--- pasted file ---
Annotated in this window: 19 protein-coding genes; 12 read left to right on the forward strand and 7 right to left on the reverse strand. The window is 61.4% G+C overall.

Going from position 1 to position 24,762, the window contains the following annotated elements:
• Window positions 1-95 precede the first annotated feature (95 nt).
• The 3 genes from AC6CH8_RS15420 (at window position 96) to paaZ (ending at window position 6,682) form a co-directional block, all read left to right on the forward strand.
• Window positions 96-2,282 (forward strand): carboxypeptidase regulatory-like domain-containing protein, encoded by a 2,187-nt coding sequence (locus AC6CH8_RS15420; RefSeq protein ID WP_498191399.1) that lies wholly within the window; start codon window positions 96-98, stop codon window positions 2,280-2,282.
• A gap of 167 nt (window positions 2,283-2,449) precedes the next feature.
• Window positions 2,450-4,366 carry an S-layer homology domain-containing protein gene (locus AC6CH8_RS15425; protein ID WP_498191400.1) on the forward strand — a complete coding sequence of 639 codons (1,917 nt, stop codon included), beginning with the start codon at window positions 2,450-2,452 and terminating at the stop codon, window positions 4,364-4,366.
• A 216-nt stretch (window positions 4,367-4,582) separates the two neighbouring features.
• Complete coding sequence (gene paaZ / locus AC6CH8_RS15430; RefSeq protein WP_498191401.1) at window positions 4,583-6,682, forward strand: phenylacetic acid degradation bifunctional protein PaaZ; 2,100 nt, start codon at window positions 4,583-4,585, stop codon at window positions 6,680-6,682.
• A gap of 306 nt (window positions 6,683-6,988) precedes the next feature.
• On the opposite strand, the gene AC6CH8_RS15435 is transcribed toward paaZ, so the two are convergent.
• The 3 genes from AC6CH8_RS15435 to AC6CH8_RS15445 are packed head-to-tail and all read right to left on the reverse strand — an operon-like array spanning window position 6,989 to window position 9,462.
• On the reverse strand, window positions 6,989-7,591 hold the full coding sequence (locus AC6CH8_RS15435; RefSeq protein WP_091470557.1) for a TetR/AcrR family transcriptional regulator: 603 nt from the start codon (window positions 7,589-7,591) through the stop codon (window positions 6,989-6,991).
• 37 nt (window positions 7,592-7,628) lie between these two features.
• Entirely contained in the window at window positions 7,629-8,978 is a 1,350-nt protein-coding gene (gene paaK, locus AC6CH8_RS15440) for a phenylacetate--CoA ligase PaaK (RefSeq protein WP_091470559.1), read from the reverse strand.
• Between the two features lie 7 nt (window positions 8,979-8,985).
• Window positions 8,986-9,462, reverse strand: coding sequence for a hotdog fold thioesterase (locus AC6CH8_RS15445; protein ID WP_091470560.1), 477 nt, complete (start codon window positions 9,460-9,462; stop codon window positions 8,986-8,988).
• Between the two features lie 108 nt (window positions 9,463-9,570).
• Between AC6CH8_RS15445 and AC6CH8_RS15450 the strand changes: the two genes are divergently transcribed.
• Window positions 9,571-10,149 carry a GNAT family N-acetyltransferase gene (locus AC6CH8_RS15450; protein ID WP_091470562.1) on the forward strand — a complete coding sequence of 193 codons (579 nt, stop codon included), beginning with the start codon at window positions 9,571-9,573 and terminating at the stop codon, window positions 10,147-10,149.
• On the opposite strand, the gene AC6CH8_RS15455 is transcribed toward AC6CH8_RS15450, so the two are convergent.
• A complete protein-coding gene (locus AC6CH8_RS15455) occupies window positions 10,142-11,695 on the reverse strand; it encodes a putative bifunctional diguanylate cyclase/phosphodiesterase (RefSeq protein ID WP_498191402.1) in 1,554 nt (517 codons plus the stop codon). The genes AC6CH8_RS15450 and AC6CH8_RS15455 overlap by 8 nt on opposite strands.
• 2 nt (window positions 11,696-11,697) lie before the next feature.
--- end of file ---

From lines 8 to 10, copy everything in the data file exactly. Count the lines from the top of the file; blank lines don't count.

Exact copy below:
• A 216-nt stretch (window positions 4,367-4,582) separates the two neighbouring features.
• Complete coding sequence (gene paaZ / locus AC6CH8_RS15430; RefSeq protein WP_498191401.1) at window positions 4,583-6,682, forward strand: phenylacetic acid degradation bifunctional protein PaaZ; 2,100 nt, start codon at window positions 4,583-4,585, stop codon at window positions 6,680-6,682.
• A gap of 306 nt (window positions 6,683-6,988) precedes the next feature.